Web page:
The Ethical Quandaries You Should Think About The Next Time You Look At Your Phone

Michael Sandel, Harvard professor and “rock-star moralist,” talks with Fast Company about urgent ethical questions for a digital age.

The Ethical Quandaries You Should Think About The Next Time You Look At Your Phone
Harvard professor Michael Sandel in Boston’s Fenway Park, where he was photographed during HubWeek in October 2015. [Photos: Rose Lincoln, Harvard University; App Photo: TIZIANA FABI/AFP/Getty Images]

Michael Sandel is perhaps best known for his “Justice” course at Harvard, which is the most popular course in the university’s history. In his classroom, he and his students engage in heated debates about big moral issues we face in our everyday lives, including questions related to technological and scientific advances: Should we try to live forever? Buy our way to the head of the line? Create perfect children?


His lectures have been made freely available online and have been viewed by tens of millions of people around the world. On Sunday, in conjunction with HUBweek, Boston’s citywide innovation festival, he held a massive “master class” for an audience of thousands at Faneuil Hall and moderated a panel that included Huffington Post founder Arianna Huffington, cellist Yo-Yo Ma, and Veep writer Alexis Wilkinson. (The forum was scheduled to be held at Fenway Park, but had to be relocated because of the possibility of a tropical storm on the East Coast.)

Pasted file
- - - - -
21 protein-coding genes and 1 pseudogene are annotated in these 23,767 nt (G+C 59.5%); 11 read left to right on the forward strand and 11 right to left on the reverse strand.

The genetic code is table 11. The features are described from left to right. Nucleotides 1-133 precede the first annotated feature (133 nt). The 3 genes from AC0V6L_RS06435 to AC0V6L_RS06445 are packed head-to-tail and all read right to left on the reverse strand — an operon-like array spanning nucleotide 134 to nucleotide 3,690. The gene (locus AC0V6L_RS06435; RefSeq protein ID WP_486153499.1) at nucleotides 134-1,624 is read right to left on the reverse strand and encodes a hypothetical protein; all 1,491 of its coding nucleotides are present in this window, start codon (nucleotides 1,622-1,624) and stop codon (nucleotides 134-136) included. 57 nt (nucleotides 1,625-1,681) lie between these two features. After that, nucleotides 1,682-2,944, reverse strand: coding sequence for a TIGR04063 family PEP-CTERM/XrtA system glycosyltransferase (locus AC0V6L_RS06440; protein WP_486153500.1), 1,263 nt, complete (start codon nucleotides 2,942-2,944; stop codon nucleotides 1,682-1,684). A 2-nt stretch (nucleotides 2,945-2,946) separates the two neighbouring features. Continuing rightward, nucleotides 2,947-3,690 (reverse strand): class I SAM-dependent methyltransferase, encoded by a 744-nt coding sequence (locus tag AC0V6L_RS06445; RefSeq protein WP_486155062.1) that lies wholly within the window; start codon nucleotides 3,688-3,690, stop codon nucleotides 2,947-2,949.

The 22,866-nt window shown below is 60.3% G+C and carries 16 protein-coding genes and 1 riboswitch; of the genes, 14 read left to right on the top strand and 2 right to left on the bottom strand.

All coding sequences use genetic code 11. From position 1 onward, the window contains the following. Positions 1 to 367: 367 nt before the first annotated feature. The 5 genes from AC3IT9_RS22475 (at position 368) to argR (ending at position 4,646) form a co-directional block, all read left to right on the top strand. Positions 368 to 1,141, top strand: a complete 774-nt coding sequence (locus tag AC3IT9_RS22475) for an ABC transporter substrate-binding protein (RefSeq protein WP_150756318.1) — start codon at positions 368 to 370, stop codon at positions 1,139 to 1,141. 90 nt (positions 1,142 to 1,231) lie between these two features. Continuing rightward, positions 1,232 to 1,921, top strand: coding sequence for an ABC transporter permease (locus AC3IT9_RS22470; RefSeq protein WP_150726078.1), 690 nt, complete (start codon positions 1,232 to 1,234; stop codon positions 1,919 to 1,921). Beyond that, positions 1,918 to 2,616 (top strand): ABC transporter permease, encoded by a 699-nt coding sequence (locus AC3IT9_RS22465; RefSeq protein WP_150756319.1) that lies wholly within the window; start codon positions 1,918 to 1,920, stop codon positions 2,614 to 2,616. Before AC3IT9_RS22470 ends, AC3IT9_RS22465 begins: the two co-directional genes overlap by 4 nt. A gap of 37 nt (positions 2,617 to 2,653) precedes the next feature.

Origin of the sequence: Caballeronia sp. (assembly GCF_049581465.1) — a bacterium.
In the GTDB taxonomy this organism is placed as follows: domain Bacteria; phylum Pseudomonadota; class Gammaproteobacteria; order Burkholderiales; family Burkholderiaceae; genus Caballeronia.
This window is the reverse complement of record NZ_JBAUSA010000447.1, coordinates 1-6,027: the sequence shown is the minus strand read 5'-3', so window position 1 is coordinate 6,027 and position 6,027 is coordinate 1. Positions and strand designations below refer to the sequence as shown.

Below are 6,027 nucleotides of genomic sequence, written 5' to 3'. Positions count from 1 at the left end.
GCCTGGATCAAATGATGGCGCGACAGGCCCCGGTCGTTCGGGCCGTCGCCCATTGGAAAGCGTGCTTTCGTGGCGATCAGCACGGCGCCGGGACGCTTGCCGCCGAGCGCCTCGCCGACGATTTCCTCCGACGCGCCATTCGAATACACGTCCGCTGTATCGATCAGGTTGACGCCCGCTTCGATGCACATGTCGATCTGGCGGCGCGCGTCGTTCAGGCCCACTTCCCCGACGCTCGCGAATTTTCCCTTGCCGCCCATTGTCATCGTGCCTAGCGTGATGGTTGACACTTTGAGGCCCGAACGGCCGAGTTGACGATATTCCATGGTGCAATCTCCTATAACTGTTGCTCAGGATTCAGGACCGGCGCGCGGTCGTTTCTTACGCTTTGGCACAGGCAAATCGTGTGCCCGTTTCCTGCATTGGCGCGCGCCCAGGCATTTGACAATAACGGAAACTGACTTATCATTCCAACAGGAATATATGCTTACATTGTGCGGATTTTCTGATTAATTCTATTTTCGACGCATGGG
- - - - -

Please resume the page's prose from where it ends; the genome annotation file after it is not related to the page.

One afternoon prior to the event, Fast Company spoke with Sandel about what he believes are some of the most significant and disturbing quandaries that new technologies raise in our society.

Fast Company: You spend your days talking through the big ethical questions of our time with your students. What are the key issues that come up with the technologies that we use every day?

Michael Sandel: The question of privacy looms larger and larger. We seem to be increasingly willing to trade privacy for convenience with many of the devices that we routinely use.